The more experiences I have in life, the more I realize that everything is made up of stories, from the tales of individual lives to the histories of places and civilizations. Every culture has its own particular legends, and religions are all made up of stories. I think I’ve finally figured out why this is.
In Matthew 13, Jesus, my favorite shaman, is asked, “Why do you speak to them in parables?”
His reply is “…So that when they see they don’t see and when they hear they don’t hear or understand.”
Many scholars have dismissed this as a mistranslation, because it doesn’t seem to make sense: Speaking in metaphors should make things MORE clear, not less, otherwise, why do it? But to me, it makes perfect sense. I’ve always thought it means that we need to comprehend the stories we read and hear with our creative, right brain (not our logical left), so that we can grasp their meaning on a more layered level. Statements of fact can only be grasped with the left brain, but stories and legends give us the chance to go deeper, into places where only intuition can take us. This is necessary to do because no one can really be TAUGHT anything, but we CAN learn if we TAKE the knowledge, interpret it, and make it our own. I think this is why certain stories have been around for so long: They touch something in us that we can’t access any other way.
Some of the oldest stories in the world touch on good versus evil, but you’ll notice that these are complex, and the question of who is the evil one is always equivocal. Abraham planning to sacrifice Isaac in Genesis 22? He was following God’s orders when he agreed to kill his son. Yet we don’t consider “following orders” to be a valid excuse for war crimes today.
You hear a lot about “evil grays” in the UFO community, but I’ve always found this to be simplistic. I’ve also noticed that this phrase is rarely used by people who have had extensive experience with whoever these beings may be. The experiencers who have gained wisdom through intensive interaction with them seem to have learned that “evil,” and its opposite, “good,” are both terms that are much too simplistic to apply to such complex beings.
In fact, what we call evil is integral to the Communion experience, but not in the way you might think. Over the years, many people have written to us and asked, “How can I meet the visitors?” Others have written with the pronouncement that “only some people are chosen.” But I came to the conclusion that it’s not so much that a few folks are “special” in any portentous way; it’s more the case that only certain people can SEE them. Many years ago, Whitley and I realized that the people who wrote to us about their visitor experiences had often had had traumatic childhoods (sometimes including child abuse) that seemed to somehow “crack open the cosmic egg,” making them able to see and experience things that the other people around them never noticed.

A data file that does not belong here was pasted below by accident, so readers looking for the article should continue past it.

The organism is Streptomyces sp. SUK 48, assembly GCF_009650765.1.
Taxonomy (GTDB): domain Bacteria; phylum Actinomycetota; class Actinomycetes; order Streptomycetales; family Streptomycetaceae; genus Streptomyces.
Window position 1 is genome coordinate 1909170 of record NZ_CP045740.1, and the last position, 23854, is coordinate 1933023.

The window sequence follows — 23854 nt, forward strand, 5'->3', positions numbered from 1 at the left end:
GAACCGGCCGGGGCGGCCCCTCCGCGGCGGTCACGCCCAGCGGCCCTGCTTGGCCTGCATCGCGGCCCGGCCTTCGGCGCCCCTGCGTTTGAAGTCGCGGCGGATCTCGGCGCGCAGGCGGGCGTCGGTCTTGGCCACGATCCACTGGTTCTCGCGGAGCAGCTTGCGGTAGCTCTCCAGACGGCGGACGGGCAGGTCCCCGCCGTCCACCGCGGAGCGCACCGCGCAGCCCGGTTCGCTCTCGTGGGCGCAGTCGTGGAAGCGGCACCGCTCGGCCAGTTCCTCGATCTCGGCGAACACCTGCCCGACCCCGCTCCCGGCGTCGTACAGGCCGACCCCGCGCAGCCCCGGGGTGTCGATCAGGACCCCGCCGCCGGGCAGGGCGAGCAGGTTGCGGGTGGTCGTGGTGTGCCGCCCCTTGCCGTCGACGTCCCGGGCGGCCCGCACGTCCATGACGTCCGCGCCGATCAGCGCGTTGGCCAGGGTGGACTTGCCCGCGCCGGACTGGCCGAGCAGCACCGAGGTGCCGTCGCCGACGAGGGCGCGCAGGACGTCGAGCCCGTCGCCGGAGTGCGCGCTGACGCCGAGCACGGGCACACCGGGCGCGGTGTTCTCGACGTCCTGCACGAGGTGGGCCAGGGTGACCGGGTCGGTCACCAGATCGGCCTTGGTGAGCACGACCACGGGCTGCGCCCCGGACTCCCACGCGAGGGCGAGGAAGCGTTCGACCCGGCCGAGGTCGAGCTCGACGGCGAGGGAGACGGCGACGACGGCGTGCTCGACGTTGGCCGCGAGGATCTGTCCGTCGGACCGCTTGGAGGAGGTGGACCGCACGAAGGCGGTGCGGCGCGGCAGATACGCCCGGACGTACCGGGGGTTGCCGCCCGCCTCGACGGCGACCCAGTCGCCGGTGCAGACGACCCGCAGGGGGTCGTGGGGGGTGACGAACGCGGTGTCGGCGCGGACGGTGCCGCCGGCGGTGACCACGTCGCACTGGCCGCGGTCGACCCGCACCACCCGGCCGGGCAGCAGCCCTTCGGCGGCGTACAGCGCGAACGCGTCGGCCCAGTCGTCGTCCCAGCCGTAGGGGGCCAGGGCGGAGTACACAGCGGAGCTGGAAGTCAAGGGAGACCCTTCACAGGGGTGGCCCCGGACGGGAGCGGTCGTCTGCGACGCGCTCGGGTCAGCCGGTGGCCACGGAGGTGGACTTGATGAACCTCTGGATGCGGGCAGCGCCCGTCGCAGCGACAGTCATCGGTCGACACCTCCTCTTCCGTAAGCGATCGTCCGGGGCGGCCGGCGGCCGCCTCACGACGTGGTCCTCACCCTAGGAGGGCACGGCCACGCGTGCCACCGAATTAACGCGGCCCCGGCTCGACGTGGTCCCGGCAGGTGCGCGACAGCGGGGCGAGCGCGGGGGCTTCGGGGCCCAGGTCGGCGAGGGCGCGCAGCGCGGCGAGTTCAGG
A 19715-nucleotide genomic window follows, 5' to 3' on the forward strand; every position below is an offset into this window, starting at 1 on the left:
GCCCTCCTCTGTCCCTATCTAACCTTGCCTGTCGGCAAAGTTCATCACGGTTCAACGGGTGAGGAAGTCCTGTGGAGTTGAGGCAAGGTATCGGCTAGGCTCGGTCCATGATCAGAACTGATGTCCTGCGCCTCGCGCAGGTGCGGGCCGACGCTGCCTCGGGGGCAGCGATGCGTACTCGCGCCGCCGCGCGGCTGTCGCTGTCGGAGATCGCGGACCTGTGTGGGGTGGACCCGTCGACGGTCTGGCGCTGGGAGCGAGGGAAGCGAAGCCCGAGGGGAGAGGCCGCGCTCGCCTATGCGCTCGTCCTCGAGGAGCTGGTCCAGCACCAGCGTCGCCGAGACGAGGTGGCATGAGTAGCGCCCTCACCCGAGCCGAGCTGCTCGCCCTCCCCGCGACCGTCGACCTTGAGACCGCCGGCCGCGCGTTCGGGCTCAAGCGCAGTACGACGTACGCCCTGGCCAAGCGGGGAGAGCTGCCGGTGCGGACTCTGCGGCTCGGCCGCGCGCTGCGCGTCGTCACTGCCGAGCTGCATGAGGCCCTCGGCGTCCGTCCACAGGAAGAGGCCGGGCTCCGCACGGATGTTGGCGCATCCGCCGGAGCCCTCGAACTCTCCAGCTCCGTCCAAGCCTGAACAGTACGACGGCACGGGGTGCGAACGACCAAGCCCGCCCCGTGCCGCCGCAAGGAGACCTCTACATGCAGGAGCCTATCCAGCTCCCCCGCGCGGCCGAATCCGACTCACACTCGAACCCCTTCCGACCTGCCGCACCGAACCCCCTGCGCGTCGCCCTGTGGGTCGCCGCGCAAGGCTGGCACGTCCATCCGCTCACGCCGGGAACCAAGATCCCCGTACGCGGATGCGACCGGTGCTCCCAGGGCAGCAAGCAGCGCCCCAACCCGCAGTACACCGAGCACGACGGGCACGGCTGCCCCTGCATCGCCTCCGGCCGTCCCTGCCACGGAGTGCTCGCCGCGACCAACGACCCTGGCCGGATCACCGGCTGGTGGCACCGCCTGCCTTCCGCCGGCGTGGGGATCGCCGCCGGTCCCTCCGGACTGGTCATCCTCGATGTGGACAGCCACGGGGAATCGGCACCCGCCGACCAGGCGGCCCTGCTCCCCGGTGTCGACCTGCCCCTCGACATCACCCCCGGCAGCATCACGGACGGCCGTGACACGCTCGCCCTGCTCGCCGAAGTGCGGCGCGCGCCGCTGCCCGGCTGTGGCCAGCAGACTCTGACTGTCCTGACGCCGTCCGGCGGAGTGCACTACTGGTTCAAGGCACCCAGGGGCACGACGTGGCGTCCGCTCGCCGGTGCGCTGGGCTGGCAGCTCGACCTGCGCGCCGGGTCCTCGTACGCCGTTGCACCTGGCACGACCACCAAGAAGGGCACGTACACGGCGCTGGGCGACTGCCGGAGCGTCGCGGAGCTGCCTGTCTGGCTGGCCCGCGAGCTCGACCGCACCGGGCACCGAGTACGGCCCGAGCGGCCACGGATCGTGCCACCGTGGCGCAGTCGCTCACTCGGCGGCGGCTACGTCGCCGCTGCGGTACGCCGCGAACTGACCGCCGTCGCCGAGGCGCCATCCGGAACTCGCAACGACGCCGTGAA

The people who call aliens evil tend to overlook an important fact: If you ascribe to the good-versus-evil dichotomy where one person or being is good, then it follows that the opposite person or being must necessarily be evil, and of course, that can’t be YOU, it has to be the OTHER one, since you are, by definition, always the good one. And this immediately closes of all real understanding of the Other, because you have put him in a box and closed the lid. Since all your burning questions have now been resolved (for the moment, anyway), your brain may be tidily arranged, instead being the jumbled mess of unanswered questions that it usually is, but if you do this, you will not have really learned anything.
Knowledge is a never ending process, not something that can be delivered on a platter to be digested at a single meal. Every professional knows this: Your doctor has his medical degree, but he never stops studying and learning. Your lawyer may have graduated many years ago, but if you ask him, he’ll tell you he learns something new about his profession every day. The best teachers are ALWAYS learning, often from their students.
Knowledge is about walking on a path. You need to gaze far ahead occasionally, to read the street signs and make sure you’re still heading in the right direction, but you need to look down at your feet at times as well, to avoid the dog droppings. “Good versus evil” is a major pile of excrement and everyone who treasures real knowledge should step carefully around it and keep their eyes on the stars that are guiding them.
NOTE: This Diary entry, previously published on our old site, will have any links removed.